Next, it was the time of Raphael who presented his own project. However, Raphael died too and his design was never carried out.
When Michelangelo started working at St. Peter’s he was already 70 years old. He knew he had little time to complete the work and had a brilliant intuition: instead of working on the structure of an expensive church, he focused on finding a recognisable symbol for the Catholic Church: the Dome!
St. Peter’s Dome
Michelangelo’s stroke of genius resulted in a masterpiece and a symbol for the Roman Church, a sort of logo we may say today.
The artist draw inspiration from the Pantheon’s Dome and from the Dome of the Duomo of Florence, built by Brunelleschi.
Starting from Brunelleschi’s project, Michelangelo designed a dome within the dome. The inner dome is the load-bearing structure and is surrounded by another dome, made of plumb, to protect the structure from temperature changes.
Michelangelo died in 1564 and never saw the Dome completed. However, he left his project in the hands of Giacomo della Porta who was able to complete the works in only 2 years.
Unsure of the shape Michelangelo designed for the Dome, Giacomo decided to make some changes and make it taller and slandered. Later, Domenico Fontana added the golden bronze sphere with the cross.
|St.Peter’s Dome / Credits: image by @AnnaKlein|
The Dome in Numbers
The Dome weights 14.000 tons
The outer height (counting from the street level to the top of the cross) is nearly 135 meters (443 feet)
The outer diameter is 49 meters (161 feet)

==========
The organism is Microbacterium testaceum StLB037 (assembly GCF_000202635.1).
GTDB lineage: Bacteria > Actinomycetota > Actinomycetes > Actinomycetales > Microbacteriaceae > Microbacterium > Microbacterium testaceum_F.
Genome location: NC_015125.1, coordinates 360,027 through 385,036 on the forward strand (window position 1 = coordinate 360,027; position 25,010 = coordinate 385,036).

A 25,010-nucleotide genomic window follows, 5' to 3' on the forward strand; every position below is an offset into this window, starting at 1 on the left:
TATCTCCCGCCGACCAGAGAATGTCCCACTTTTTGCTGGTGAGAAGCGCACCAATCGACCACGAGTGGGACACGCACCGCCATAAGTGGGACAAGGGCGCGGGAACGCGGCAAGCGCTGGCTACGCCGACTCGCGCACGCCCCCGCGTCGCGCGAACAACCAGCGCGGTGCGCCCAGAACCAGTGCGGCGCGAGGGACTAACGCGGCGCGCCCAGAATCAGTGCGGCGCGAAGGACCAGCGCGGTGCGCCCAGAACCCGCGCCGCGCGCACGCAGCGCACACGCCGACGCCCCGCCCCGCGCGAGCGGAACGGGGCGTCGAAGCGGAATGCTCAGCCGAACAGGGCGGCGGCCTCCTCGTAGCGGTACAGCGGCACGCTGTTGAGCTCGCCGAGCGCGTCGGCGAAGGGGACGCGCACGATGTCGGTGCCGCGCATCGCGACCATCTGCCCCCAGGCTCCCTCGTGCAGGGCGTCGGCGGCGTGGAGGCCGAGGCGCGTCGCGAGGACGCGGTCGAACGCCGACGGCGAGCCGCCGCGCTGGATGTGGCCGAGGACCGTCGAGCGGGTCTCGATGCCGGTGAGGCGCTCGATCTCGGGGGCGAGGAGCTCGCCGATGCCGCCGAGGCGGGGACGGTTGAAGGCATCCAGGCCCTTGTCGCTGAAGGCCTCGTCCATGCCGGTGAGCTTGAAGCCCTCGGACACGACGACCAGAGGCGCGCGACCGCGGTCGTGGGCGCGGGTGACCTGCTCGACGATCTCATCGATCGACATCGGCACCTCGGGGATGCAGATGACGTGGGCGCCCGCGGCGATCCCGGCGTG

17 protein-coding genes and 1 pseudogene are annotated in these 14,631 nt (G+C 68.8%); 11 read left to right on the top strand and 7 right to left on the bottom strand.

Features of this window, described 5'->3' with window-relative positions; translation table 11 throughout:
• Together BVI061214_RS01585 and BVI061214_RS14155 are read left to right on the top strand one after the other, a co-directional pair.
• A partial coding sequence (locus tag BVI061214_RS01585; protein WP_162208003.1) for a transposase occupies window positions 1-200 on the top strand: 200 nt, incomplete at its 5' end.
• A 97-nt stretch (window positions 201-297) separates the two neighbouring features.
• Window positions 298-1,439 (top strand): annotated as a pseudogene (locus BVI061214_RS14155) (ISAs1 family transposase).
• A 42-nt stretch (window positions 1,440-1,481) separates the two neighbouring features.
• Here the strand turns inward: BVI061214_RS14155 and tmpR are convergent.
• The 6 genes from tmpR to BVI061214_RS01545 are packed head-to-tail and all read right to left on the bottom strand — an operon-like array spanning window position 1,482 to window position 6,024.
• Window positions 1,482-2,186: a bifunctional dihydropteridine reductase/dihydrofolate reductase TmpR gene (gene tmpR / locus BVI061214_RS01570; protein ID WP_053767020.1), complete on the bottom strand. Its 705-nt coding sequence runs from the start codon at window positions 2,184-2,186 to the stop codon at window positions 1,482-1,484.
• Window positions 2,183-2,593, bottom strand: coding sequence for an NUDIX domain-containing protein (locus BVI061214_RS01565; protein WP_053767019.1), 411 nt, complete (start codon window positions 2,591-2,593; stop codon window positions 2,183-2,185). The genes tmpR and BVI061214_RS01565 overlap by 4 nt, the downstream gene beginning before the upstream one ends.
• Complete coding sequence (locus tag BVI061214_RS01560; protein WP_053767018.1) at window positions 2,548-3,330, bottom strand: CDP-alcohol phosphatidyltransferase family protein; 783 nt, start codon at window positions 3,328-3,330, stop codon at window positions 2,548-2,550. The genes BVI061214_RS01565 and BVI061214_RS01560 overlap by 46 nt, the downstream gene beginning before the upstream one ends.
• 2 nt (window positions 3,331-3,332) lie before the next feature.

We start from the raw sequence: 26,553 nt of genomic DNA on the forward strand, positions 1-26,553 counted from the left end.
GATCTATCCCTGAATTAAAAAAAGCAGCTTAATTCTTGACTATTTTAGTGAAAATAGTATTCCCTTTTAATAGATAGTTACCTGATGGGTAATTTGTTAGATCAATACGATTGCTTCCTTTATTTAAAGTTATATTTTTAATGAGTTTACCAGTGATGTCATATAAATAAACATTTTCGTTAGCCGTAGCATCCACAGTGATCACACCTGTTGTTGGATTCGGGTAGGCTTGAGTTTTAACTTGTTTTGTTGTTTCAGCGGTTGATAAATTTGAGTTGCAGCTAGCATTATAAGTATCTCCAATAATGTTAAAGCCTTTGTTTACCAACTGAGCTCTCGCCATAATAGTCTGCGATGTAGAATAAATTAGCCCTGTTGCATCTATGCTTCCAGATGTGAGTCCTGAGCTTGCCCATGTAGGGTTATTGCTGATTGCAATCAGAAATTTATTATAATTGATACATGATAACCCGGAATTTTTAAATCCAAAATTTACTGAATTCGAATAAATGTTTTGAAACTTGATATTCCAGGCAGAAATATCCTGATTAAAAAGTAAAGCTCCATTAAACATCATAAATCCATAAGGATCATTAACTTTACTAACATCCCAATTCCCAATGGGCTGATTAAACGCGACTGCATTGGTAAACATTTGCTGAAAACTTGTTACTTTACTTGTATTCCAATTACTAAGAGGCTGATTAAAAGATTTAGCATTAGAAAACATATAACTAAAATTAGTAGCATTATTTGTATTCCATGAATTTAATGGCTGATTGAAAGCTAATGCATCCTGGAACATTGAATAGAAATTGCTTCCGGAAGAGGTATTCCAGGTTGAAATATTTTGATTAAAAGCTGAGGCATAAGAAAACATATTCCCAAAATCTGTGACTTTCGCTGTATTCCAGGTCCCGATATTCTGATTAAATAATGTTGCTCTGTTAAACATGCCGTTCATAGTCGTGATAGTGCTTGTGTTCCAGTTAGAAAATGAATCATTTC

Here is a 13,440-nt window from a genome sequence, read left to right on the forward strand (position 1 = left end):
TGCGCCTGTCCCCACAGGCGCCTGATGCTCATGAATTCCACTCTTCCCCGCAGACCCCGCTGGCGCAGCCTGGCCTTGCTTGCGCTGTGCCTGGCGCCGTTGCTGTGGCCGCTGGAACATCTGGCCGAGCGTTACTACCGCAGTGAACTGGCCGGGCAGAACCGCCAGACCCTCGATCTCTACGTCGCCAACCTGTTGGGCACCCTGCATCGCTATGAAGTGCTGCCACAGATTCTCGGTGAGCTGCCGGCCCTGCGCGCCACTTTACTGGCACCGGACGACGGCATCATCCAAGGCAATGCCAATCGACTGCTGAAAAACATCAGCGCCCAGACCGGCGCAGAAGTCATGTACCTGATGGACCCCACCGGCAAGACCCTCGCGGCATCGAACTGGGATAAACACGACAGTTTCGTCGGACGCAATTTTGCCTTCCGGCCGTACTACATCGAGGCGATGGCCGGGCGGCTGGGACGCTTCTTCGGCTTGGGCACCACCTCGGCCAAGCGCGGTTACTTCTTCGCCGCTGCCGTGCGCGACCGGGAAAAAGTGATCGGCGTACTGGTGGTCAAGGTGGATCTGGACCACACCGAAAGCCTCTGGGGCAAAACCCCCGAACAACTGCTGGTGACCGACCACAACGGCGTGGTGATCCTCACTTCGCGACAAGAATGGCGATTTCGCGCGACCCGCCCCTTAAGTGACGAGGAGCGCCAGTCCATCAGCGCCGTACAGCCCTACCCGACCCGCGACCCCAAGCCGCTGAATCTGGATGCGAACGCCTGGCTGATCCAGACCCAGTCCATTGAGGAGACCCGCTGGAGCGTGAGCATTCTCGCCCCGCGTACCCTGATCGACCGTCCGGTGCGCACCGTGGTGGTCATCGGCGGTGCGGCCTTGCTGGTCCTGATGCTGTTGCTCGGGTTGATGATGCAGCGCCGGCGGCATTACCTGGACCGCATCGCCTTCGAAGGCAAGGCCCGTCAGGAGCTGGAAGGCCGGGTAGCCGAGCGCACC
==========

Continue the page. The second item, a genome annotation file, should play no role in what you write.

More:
There are 537 steps to reach the dome. For info visit “St. Peter’s Tickets & Hours”
Today at night you can clearly spot the dome of St. Peter’s illuminated by the light of the city and by its own lights. However in the past, St. Peter’s Dome used to be lighten up by candles during special occasions and ceremonies.
St. Peter’s Facade
The monumental facade was made by Carlo Moderno between 1607 and 1614 and is fronted by a wide staircase designed by Bernini and sided by colossal statues of the Saints Peter and Paul.
A series of columns support the cornice on which you can read the name of Pope Paulus V.
The inscription, which is 1 meter high, reads: “Paul V Borghese, Roman, Pontiff, in the year 1612, the seventh of his pontificate, [erected] in honour of the Prince of Apostles”.
At the bottom stands the main portico with two arcades and nine balconies. The central balcony is also known as The Lodge of Blessings is the biggest and also the most famous one. You’ve all seen at leat once the Pope delivering his “urbi et orbi” blessing. The announcement of a new pope also occurs from this famous balcony. On the top you can spot 13 travertine statues of Christ the Redeemer.
This article ends here! Now get ready to visit St. Peter’s Basilica firsthand!